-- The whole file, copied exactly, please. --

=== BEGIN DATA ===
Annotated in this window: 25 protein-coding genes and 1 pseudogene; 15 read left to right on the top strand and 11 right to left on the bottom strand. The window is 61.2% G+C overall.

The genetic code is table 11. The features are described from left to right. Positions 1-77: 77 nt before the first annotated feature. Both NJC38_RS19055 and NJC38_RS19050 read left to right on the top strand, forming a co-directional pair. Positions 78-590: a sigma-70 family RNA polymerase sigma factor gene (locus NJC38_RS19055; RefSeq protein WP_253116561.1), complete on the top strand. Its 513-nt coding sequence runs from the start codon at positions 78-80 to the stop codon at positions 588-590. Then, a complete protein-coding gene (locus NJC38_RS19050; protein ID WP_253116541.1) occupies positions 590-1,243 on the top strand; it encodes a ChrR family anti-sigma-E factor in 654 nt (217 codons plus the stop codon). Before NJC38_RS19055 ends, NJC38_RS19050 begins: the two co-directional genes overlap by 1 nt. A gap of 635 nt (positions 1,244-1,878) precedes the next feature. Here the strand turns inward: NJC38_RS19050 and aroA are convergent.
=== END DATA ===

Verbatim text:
Annotated in this window: 25 protein-coding genes and 1 pseudogene; 15 read left to right on the top strand and 11 right to left on the bottom strand. The window is 61.2% G+C overall.

The genetic code is table 11. The features are described from left to right. Positions 1-77: 77 nt before the first annotated feature. Both NJC38_RS19055 and NJC38_RS19050 read left to right on the top strand, forming a co-directional pair. Positions 78-590: a sigma-70 family RNA polymerase sigma factor gene (locus NJC38_RS19055; RefSeq protein WP_253116561.1), complete on the top strand. Its 513-nt coding sequence runs from the start codon at positions 78-80 to the stop codon at positions 588-590. Then, a complete protein-coding gene (locus NJC38_RS19050; protein ID WP_253116541.1) occupies positions 590-1,243 on the top strand; it encodes a ChrR family anti-sigma-E factor in 654 nt (217 codons plus the stop codon). Before NJC38_RS19055 ends, NJC38_RS19050 begins: the two co-directional genes overlap by 1 nt. A gap of 635 nt (positions 1,244-1,878) precedes the next feature. Here the strand turns inward: NJC38_RS19050 and aroA are convergent.